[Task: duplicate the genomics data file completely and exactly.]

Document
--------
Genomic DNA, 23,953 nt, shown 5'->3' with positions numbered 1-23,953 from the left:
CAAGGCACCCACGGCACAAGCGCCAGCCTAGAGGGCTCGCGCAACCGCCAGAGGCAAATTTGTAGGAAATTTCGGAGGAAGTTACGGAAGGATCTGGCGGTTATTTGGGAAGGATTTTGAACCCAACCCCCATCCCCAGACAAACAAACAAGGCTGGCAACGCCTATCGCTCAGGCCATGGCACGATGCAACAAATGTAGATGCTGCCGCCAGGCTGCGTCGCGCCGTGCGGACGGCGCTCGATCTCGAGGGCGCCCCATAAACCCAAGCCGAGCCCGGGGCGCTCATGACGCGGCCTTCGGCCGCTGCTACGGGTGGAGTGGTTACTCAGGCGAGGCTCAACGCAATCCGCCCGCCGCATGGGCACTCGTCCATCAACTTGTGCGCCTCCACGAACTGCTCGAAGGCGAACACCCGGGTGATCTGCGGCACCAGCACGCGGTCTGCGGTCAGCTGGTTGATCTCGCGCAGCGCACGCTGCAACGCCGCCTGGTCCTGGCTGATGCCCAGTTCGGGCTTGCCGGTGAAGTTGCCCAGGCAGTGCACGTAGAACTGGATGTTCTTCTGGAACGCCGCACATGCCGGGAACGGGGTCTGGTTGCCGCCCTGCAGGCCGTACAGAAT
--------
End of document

Genomic DNA, 23,953 nt, shown 5'->3' with positions numbered 1-23,953 from the left:
CAAGGCACCCACGGCACAAGCGCCAGCCTAGAGGGCTCGCGCAACCGCCAGAGGCAAATTTGTAGGAAATTTCGGAGGAAGTTACGGAAGGATCTGGCGGTTATTTGGGAAGGATTTTGAACCCAACCCCCATCCCCAGACAAACAAACAAGGCTGGCAACGCCTATCGCTCAGGCCATGGCACGATGCAACAAATGTAGATGCTGCCGCCAGGCTGCGTCGCGCCGTGCGGACGGCGCTCGATCTCGAGGGCGCCCCATAAACCCAAGCCGAGCCCGGGGCGCTCATGACGCGGCCTTCGGCCGCTGCTACGGGTGGAGTGGTTACTCAGGCGAGGCTCAACGCAATCCGCCCGCCGCATGGGCACTCGTCCATCAACTTGTGCGCCTCCACGAACTGCTCGAAGGCGAACACCCGGGTGATCTGCGGCACCAGCACGCGGTCTGCGGTCAGCTGGTTGATCTCGCGCAGCGCACGCTGCAACGCCGCCTGGTCCTGGCTGATGCCCAGTTCGGGCTTGCCGGTGAAGTTGCCCAGGCAGTGCACGTAGAACTGGATGTTCTTCTGGAACGCCGCACATGCCGGGAACGGGGTCTGGTTGCCGCCCTGCAGGCCGTACAGAAT